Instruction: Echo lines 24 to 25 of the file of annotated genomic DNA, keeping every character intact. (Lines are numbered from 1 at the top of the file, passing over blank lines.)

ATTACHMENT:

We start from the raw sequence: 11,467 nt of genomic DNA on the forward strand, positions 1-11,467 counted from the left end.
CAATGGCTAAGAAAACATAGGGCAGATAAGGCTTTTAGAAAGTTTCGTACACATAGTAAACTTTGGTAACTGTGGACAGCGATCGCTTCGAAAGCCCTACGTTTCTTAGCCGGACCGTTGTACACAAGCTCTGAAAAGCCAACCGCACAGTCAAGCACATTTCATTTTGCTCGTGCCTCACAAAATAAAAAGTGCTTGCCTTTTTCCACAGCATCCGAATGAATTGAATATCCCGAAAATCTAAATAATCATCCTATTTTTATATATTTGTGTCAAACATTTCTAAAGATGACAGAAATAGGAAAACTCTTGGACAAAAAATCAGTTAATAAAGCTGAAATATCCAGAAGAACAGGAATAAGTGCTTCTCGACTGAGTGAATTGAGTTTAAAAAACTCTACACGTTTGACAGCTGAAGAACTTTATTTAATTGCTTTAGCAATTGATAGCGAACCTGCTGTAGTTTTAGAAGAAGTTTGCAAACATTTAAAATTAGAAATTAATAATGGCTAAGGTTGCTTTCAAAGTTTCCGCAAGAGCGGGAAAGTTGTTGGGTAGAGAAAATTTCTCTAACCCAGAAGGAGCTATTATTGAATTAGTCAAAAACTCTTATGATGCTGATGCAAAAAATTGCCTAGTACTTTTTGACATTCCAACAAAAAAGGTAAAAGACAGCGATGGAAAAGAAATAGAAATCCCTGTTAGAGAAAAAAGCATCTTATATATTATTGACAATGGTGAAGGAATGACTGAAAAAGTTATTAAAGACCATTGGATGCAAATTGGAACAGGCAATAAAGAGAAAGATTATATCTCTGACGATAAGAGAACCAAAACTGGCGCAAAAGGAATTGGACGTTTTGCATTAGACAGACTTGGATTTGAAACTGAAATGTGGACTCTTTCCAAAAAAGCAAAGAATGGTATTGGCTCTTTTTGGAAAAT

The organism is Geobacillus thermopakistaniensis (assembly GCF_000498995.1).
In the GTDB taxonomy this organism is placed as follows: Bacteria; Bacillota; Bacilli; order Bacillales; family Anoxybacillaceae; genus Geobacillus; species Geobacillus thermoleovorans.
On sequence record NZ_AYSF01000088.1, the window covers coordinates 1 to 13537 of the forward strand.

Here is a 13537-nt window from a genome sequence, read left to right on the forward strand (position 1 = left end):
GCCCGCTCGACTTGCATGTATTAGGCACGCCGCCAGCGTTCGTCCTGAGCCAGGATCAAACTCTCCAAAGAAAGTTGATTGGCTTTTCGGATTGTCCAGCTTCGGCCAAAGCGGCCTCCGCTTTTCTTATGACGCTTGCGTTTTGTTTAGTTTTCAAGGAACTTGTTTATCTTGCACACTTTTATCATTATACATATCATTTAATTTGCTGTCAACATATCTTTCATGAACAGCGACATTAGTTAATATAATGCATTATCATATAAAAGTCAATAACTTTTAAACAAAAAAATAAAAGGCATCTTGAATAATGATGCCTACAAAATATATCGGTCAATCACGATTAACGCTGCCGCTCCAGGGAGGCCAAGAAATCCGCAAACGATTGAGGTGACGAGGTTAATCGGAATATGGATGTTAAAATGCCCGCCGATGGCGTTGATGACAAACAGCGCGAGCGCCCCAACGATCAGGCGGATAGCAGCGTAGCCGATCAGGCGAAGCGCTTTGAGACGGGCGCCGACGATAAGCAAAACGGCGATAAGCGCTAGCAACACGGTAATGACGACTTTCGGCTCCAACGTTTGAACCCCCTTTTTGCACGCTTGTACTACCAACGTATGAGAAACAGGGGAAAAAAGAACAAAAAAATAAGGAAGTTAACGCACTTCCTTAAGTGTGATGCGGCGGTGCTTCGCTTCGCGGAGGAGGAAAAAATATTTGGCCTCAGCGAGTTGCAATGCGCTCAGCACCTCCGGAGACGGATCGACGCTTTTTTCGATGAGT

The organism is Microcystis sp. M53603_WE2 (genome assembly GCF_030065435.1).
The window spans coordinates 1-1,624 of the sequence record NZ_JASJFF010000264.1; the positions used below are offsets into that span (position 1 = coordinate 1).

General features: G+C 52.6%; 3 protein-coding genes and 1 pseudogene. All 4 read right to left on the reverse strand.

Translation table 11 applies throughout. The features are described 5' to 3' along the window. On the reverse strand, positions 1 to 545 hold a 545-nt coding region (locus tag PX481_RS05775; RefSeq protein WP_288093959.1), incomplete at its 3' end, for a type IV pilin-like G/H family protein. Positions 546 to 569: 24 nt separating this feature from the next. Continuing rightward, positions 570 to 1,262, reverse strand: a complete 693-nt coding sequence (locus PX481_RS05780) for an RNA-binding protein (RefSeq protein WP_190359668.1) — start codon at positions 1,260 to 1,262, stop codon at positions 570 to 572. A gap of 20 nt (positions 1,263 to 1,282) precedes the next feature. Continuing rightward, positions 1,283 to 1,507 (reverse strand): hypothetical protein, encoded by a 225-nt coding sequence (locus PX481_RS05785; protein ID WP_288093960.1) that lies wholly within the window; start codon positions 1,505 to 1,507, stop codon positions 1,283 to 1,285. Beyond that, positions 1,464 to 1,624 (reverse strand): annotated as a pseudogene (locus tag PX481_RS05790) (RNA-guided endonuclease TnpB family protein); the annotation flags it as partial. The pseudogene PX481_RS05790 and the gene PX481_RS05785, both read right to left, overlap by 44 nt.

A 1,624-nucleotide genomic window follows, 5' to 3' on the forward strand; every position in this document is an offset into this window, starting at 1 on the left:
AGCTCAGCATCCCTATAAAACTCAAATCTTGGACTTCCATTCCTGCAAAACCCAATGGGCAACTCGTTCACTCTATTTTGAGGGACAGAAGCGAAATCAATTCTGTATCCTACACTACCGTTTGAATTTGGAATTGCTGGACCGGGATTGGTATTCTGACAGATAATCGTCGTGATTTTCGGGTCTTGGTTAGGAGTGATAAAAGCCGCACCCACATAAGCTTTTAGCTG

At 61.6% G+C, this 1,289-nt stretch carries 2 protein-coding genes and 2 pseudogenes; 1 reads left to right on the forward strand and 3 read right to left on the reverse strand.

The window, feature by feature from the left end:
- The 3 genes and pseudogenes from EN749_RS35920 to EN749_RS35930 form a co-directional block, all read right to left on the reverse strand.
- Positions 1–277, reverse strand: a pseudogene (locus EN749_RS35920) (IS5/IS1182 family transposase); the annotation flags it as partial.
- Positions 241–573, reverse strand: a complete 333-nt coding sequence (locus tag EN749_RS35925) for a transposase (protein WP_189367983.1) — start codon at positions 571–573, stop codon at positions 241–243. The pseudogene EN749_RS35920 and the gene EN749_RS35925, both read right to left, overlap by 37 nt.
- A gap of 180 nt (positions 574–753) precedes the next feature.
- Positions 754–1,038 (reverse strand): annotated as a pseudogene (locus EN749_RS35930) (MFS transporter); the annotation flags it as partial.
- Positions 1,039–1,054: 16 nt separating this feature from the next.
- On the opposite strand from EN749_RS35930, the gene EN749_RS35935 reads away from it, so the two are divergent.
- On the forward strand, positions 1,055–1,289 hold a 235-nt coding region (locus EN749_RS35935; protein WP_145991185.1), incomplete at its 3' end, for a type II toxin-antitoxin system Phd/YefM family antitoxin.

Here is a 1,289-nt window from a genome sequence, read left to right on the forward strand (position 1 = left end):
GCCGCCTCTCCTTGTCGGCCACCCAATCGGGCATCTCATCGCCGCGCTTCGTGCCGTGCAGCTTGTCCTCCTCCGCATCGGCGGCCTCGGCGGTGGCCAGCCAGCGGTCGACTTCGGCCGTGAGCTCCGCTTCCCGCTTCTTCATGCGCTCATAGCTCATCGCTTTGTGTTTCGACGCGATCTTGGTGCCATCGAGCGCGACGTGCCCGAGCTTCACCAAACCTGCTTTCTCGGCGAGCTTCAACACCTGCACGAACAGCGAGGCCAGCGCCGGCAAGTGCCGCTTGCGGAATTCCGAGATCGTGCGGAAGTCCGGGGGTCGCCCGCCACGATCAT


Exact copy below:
Here is a 1,289-nt window from a genome sequence, read left to right on the forward strand (position 1 = left end):
GCCGCCTCTCCTTGTCGGCCACCCAATCGGGCATCTCATCGCCGCGCTTCGTGCCGTGCAGCTTGTCCTCCTCCGCATCGGCGGCCTCGGCGGTGGCCAGCCAGCGGTCGACTTCGGCCGTGAGCTCCGCTTCCCGCTTCTTCATGCGCTCATAGCTCATCGCTTTGTGTTTCGACGCGATCTTGGTGCCATCGAGCGCGACGTGCCCGAGCTTCACCAAACCTGCTTTCTCGGCGAGCTTCAACACCTGCACGAACAGCGAGGCCAGCGCCGGCAAGTGCCGCTTGCGGAATTCCGAGATCGTGCGGAAGTCCGGGGGTCGCCCGCCACGATCAT